Facebook has joined twitter in using hash-tags now in posts online. For some this is a nightmare come true as they #realise #that #they #will #see #endless #lists of hash-tags. But it is as responsible authors that we must learn to control the urge to try to reach everyone and aim to reach those readers who would really want to read our posts. Another point I’ve heard recently is that the hash-tags won’t do much for visibility. I am afraid that assumption is false. Like on twitter, users can now just click on a hash-tag and see other posts using that same label. In experiments I have run posts on my facebook page have meant that posts with hash-tags can get 100% more views. That is an outstanding difference and surely worth the investment.
So how do we probably use hash-tags? Well here are six pointers I feel are necessary.
1. Use sparingly
Seriously, use only one or two. Not endless lines of hash-tags. If you find this difficult think carefully who you really want to communicate your message to and then think what hash tag they would want to search for. Use that once, maybe twice and you’ll get a clean, engaging post.
2. Create a good informative post
Facebook is not twitter (well duh) which means short messages are not going to get the same results. People like length on Facebook, so why don’t you write an informative post for people to read – and forget length. The better the quality of the content – the higher chance that people will share your post – increasing your exposure.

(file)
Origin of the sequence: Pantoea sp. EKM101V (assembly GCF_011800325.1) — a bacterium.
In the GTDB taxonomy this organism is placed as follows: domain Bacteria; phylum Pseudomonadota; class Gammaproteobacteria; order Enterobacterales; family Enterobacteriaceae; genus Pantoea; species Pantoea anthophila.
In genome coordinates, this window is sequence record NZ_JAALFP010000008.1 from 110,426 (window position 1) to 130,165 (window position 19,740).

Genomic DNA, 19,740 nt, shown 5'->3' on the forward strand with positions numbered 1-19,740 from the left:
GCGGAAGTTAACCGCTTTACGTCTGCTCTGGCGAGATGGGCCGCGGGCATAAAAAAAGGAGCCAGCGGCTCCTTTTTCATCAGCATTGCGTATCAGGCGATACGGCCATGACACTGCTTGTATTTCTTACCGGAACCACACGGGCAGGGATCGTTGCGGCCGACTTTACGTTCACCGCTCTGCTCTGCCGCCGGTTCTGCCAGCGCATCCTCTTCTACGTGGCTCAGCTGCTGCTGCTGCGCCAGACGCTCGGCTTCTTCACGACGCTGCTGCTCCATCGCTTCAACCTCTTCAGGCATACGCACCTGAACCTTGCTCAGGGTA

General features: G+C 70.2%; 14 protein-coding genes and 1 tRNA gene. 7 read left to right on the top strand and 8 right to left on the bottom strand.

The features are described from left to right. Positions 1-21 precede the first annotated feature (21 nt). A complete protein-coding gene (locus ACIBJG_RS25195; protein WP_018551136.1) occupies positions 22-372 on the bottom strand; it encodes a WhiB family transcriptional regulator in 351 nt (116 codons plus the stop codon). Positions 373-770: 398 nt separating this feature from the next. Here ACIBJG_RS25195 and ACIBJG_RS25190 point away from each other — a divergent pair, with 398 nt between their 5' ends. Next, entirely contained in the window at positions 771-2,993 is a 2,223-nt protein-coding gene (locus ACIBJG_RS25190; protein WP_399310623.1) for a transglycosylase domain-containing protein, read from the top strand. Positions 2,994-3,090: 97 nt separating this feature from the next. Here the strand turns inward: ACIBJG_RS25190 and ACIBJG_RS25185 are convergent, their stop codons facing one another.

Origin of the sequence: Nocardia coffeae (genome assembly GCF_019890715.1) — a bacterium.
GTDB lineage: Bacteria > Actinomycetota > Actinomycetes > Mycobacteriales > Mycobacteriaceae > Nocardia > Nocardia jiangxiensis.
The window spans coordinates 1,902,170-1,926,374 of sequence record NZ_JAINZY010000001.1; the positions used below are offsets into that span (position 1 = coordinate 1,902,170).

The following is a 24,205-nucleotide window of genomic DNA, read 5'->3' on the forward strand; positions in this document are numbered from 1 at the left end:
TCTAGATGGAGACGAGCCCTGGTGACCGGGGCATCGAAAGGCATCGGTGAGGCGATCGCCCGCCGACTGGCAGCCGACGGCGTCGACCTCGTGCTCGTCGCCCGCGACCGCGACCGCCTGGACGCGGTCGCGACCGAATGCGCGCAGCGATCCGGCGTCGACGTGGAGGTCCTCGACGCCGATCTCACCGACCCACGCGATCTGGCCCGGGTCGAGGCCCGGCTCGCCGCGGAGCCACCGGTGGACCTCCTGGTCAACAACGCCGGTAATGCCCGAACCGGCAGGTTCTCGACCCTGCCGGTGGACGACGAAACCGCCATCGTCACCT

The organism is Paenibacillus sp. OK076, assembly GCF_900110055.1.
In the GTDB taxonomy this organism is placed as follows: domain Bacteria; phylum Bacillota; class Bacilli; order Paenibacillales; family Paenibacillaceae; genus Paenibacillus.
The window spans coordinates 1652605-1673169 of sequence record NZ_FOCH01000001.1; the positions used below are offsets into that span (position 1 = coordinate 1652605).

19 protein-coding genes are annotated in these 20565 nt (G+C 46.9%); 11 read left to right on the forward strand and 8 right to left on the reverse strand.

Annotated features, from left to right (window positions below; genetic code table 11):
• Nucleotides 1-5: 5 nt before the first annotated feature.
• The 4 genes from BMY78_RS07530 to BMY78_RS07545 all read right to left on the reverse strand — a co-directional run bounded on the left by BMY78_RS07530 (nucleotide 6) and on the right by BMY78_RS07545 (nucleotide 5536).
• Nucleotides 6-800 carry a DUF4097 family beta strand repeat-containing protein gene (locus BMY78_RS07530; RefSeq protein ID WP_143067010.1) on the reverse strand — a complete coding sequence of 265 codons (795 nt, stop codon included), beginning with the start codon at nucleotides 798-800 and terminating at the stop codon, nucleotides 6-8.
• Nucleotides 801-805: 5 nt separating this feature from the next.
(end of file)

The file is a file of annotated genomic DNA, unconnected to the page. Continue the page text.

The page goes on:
3. Create dialogue
Instead of writing news bulletins, write conversation starters. The hash-tags will drive readers to you; now keep them there for them to get to know you with good conversation.
4. Minimise your posts with hash-tags
If every post you write has hash-tags then people will get turned off quickly. Use them on posts that really need extra exposure, such as promotions, new releases, etc.
5. Don’t use hash-tags on groups
Don’t, just don’t. You don’t want readers to find your secret hangout and read what you wrote about someone who didn’t like your book. Also hash-tag-ed posts can even be read by outsiders of secret groups. And do you really want people spying on what you are saying behind closed doors.
6. Make sure your special hash-tags aren’t used by someone else
Funnily enough this may seem like an obvious one, but have you really thought about it when creating a hash-tag for your book or series? Do a search on twitter and check to see if someone else is using it. You don’t want to have your readers do a search for other posts by you on a subject only for them to be diverted by another author who uses the same hash-tag.
EDIT: Since writing this (although before this went out) I have since found out that writing after a link will remove the preview on Facebook. So if you have a great cover to show off, or an awesome blog picture, make sure your hashtags (and other writing) are in the middle of the text. Many thanks to Valerie Douglas for pointing that out to me.
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